The two-headed chapter

Oak Springs and Pine Springs are siblings and sometimes rivals

By Cindy Yurth
Tséyi' Bureau

(Editor's note: In an effort to chronicle the beauty and diversity of the Navajo Nation, as well as its issues, the Navajo Times has committed to visiting all 110 chapters in alphabetical order. This is the 60th in the series. Some information for this series is taken from the publication "Chapter Images" by Larry Rodgers.)

OAK SPRINGS, Ariz., Nov. 14, 2013

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(Cindy Yurth - Navajo Times)

TOP: The newly paved road from I-40 to Pine Springs, Ariz., ends abruptly about a mile north of town. A rough dirt road, visible in the background of this photo, continues north to Arizona State Highway 264.

BOTTOM: Rummaging through her storage room, Oak Springs resident Isabel Deschinny locates two dye charts made by her family. Deschinny says her mother, weaving instructor Mabel Burnside Myers, devised the charts originally as a guide for her students, but later people began asking for a decorative version. Deschinny has followed in her mother’s footsteps and teaches weaving at the University of New Mexico’s Gallup campus. She has knowledge of about 300 native plants that can be used to dye wool.

Imagine being a Siamese twin who doesn't always get along with his attached sibling. Now you know how it feels to be Oak Springs/Pine Springs Chapter.

This heavily wooded chapter high on the Defiance Plateau south of Window Rock is basically two communities separated by only 12 miles. But the 12 miles is over a marginal dirt road that traverses a mountain pass.

Nestled halfway between I-40 and Arizona State Highway 264, Oak Springs/Pine Springs could hardly be considered remote -- until you start driving around out here. The loose, sandy soil alternating with slickrock makes for some treacherous roads, even when they're dry. When they're wet or icy, they're all but impassable.

For many years, Oak Springs and Pine Springs were in the same boat. Each community lay along a north-south dirt road that connected the two parallel east-west thoroughfares of I-40 to the south and Arizona 264 to the north.

Back then, Pine Springs was the more thriving of the twin towns.

"They had a school, a Catholic mission and a nice trading post," recalled Isabel Deschinny, who was born in Pine Springs but migrated to Oak Springs with her husband after their children were born. "The Pine Springs Road was the main route to Window Rock."

The old log chapter house was in Pine Springs, too.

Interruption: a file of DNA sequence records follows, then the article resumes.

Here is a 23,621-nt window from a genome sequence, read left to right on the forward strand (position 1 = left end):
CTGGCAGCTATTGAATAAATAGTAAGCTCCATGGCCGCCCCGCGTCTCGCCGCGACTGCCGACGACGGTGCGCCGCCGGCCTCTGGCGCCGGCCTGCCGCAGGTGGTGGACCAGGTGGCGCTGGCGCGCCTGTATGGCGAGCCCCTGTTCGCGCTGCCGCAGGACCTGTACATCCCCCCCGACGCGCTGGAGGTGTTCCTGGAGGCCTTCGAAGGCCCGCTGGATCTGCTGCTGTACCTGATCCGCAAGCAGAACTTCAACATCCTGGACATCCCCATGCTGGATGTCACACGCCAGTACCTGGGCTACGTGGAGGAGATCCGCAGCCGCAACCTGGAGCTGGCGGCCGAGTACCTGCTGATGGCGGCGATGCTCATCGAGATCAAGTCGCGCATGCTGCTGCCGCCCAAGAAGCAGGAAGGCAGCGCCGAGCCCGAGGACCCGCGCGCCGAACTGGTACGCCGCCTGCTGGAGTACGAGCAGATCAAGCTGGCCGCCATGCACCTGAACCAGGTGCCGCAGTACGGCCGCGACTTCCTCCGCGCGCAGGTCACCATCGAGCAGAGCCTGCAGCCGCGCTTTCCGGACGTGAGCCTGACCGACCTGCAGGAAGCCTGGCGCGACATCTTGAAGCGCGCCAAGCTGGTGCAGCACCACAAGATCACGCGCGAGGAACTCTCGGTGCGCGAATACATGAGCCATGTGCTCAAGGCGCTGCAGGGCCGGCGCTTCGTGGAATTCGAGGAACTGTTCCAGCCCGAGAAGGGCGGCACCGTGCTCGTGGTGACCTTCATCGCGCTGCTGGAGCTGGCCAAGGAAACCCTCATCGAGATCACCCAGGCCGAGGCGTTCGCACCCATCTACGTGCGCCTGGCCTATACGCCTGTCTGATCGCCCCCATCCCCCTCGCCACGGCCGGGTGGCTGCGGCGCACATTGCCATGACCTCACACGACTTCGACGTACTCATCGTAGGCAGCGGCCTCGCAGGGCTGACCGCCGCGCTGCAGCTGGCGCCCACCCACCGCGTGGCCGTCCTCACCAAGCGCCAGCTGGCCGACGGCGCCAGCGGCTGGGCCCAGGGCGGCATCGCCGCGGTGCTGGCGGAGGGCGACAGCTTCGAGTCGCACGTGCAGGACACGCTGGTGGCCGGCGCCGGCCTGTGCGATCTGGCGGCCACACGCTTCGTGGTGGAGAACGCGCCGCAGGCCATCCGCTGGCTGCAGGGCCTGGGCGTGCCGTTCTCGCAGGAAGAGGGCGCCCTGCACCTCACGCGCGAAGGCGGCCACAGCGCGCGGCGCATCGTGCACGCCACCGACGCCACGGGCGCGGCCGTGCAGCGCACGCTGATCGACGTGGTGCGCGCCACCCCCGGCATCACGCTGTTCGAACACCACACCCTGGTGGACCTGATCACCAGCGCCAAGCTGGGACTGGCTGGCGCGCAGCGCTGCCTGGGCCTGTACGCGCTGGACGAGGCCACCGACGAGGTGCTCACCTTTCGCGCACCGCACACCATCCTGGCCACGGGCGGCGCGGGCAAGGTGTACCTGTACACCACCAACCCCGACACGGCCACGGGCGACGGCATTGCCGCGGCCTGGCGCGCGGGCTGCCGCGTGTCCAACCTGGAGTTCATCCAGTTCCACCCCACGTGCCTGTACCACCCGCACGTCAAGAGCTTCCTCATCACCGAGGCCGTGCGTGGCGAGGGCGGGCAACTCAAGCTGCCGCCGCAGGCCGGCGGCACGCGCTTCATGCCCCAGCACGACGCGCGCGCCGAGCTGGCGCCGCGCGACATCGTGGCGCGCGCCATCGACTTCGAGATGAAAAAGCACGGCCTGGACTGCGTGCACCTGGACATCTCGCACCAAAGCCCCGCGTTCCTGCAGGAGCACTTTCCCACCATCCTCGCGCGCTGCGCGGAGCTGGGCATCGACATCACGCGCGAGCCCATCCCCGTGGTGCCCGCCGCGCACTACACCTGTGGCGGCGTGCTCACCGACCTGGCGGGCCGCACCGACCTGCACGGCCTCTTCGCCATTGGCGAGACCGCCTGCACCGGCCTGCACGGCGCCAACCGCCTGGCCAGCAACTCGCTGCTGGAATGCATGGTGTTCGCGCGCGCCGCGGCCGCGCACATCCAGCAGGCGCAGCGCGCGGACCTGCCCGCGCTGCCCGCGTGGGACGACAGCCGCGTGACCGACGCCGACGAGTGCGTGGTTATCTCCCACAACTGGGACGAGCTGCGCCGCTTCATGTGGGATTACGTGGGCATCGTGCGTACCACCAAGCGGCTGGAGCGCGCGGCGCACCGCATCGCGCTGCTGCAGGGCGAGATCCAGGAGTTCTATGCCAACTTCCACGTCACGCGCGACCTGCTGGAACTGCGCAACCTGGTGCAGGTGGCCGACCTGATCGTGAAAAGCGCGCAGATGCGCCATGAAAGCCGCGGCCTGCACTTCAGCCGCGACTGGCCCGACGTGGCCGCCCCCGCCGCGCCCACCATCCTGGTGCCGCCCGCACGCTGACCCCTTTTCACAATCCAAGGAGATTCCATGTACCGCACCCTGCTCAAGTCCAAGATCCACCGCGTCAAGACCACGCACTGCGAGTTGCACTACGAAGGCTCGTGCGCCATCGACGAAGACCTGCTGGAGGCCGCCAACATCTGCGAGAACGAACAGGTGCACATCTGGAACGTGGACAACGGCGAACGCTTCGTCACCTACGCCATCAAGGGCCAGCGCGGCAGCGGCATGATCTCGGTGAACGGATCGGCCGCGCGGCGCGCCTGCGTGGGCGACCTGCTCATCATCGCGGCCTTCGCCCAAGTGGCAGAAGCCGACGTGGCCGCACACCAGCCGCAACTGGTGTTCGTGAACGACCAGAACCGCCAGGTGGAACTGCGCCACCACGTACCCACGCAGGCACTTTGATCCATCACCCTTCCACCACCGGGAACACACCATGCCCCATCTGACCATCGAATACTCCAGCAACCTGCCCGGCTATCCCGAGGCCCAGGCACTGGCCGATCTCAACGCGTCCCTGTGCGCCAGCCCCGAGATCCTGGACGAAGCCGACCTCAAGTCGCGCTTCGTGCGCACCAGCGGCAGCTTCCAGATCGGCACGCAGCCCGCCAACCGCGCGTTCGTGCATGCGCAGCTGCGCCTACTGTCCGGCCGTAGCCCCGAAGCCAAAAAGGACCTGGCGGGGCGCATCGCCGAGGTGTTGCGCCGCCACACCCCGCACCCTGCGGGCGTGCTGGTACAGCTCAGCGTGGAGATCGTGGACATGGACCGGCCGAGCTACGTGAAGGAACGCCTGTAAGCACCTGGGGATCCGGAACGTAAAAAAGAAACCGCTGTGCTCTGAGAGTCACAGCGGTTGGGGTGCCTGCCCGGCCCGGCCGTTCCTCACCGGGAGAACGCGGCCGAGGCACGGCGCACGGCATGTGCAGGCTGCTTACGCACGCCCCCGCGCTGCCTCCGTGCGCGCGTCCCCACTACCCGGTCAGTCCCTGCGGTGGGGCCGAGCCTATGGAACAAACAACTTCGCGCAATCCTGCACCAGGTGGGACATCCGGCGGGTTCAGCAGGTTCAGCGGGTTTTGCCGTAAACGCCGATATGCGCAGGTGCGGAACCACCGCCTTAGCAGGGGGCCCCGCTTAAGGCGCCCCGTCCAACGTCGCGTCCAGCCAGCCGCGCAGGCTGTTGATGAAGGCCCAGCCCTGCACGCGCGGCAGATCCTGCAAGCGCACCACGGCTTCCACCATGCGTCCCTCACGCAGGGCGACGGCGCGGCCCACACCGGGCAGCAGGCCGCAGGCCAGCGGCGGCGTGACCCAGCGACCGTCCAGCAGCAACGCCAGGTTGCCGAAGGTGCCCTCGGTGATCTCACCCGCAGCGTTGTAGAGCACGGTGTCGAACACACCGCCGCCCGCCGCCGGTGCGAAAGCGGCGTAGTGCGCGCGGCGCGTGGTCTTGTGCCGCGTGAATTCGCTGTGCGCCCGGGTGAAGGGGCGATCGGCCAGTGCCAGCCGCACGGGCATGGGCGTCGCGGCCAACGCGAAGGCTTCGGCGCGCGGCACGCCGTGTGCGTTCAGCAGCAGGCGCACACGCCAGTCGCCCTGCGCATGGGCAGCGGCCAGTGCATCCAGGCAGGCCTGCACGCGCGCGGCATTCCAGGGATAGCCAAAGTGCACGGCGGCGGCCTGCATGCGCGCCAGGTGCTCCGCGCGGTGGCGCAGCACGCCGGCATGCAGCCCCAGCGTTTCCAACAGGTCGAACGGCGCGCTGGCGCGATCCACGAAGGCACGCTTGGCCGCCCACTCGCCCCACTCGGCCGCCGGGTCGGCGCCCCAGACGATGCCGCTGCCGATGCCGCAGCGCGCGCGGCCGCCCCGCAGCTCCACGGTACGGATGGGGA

Then, in the 1970s, the balance of power began to shift. The BIA was paving the Oak Springs road, which connects to 264 closer to Window Rock. By the early 1980s, when Deschinny moved to Oak Springs, you could get to Window Rock about twice as fast via Oak Springs as you could via Pine Springs.

Families like Deschinny's, who were tired of getting stuck in the mud and wanted their kids to attend the larger, public schools in Window Rock, began to migrate to Oak Springs. Today, Deschinny estimated, Oak Springs is nearly twice as large as its sister town. And the chapter house is now located there.

Bypassed by through traffic, the Pine Springs trading post closed, leaving the chapter without a single private enterprise.

"So you can see why Pine Springs sometimes feels like they don't always get their share," Deschinny explained.

If asphalt is the great equalizer, Pine Springs may catch up to its sibling soon. The 11 miles between Houck and Pine Springs was finally paved this past summer, and the locals say they won't rest until the road north is paved. In the meantime, both these tiny communities have much to recommend them.

As the names imply, the area is rich in timber, and people from around the reservation come here to cut wood, Deschinny said.

"You see them about this time of year, their trucks piles high with wood, their chain saws lying on top and maybe a dog sitting up there," she said. "That always makes me smile, those dogs perched on top of the woodpile."

They mined copper here at one time, on a hill that is considered a sacred site by the locals. The copper deposit had nuggets of turquoise, and according to Deschinny, you can still find them if you're patient enough to sift through the tailings.

The area is rich in the plants weavers use for natural dyes. Deschinny is an expert on such things, and passes on her knowledge in her weaving class at the University of New Mexico's Gallup branch.

Oak Springs/Pine Springs at a Glance

Name:The English names are, obviously, descriptions of water sources in each of the two communities. But in the original Navajo, the towns were named for different plants. Pine Springs was originally known as T'iis 'Ii'Ahi' (Lone Cottonwood, for a tree that used to stand behind the trading post), and Oak Springs was Teelch'init'i'i (Cattails in a Row). Between the two communities is the sacred hill known as Dziihidzoh where copper was once mined and where some still hike to pray and leave offerings.